Faculty of Veterinary Medicine, Utrecht University, 3584 CG Utrecht, THE NEDERLANDS.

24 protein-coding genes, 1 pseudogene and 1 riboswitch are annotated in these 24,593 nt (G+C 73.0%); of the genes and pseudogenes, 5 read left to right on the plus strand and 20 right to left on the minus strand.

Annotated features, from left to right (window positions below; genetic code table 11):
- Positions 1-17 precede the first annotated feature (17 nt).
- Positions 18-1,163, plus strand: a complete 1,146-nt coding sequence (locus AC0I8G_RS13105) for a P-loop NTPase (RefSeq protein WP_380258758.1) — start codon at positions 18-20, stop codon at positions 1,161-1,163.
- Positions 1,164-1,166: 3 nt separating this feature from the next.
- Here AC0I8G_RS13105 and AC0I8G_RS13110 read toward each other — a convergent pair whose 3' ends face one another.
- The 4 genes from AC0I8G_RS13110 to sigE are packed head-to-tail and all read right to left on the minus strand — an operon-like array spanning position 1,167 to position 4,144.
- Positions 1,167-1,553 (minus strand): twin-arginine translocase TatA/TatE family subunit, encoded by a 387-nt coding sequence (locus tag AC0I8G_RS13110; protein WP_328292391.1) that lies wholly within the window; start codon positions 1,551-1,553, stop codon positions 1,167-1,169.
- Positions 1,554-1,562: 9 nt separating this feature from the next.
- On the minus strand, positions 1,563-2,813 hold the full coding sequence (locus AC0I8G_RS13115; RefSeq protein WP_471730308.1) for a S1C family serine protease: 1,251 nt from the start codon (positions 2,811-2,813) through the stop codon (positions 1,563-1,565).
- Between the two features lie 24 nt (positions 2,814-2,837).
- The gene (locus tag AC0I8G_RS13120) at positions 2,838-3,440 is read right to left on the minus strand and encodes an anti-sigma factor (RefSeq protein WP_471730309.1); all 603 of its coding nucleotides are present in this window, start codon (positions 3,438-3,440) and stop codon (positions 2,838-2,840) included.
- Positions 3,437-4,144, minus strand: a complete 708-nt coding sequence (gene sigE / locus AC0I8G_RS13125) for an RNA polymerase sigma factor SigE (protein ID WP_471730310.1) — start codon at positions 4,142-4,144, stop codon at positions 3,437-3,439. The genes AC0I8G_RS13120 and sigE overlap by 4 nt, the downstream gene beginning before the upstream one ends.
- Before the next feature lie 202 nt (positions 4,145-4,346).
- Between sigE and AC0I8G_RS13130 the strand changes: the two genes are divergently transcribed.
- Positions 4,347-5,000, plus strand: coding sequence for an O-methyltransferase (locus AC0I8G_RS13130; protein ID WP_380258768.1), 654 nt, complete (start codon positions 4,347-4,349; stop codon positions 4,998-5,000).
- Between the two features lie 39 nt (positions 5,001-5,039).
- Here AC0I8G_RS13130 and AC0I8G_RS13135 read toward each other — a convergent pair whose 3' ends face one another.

Lions (Panthera leo) are susceptible to Mycobacterium bovis (M. bovis) infection, resulting in bovine tuberculosis (BTB). This chronic, debilitating disease can affect multiple organs, particularly the lungs, and may ultimately lead to death of the infected animal. Cases of lion BTB have been described in zoological collections as well as in free-ranging lion populations, where M. bovis prevalence may be as high as 79%. Practical limitations complicate current BTB testing of free-ranging lions. Therefore, a lion-specific interferon-gamma assay was developed, by producing recombinant lion IFN-γ (rLIFN-γ) and subsequently monoclonal antibodies. The lion IFN-γ-specific capture ELISA detected rLIFN-γ to the level of 160 pg/ml. Recognition of native lion IFN-γ was shown in an initial assessment of supernatants of mitogen stimulated whole blood cultures of 11 known BTB-negative lions. No false-positive reactions were found after antigen-stimulation of blood samples of these BTB-free lions. This ELISA shows potential as a diagnostic assay for bovine tuberculosis in lions. Preliminary results also indicate the possible use of the test for other (feline) species. Knowledge of immune responsiveness after Mycobacterium bovis infection may facilitate development of vaccines and diagnostic assays for lions. Since in several species immune responses in course of infection with Mycobacterium bovis were characterized by differential cytokine expression, reverse transcriptase real-time PCR’s for lion cytokines IFN-γ, TNF-α, IL-4 and IL-10 were developed. These assays were tested in a pilot study consisting of 26 lions with either tuberculin skin test positive (n=19) or negative (n=7) statuses. Cytokine profiles in blood tended to differ between skin test positive lions and skin test negative lions and need to be confirmed and extended in larger study groups and longitudinal follow up. Feline immunodeficiency virus (FIVple) is endemic in many lion populations, including the Kruger National Park lions. In humans, co-infection between M. tuberculosis and human immunodeficiency virus increases disease burden. If BTB were to reach high levels of prevalence in lions, and if similar worsening effects would exist between FIVple and BTB as for their human equivalents, this could pose a lion conservation problem. We collected data on lions in KNP from 1993-2008 for spatio-temporal analysis of both FIVple and BTB, and to assess whether a similar relation between the two diseases exists in lions. We found that both infections affected haematology and blood chemistry values, FIVple in a more pronounced way than BTB. The effect of co-infection on these values, however, was always less than additive. Though a large proportion (31%) of the lions was co-infected with FIVple and Mycobacterium bovis, there was no evidence for a synergistic relation as in their human counterparts. Whether this results from different immunopathogeneses remains to be determined. We also found a steep increase in time of M. bovis prevalence in lions in the northern part of the KNP. Although major effects of BTB on the lion population are not apparent at the moment, improvement of our knowledge about BTB in lions therefore remains important.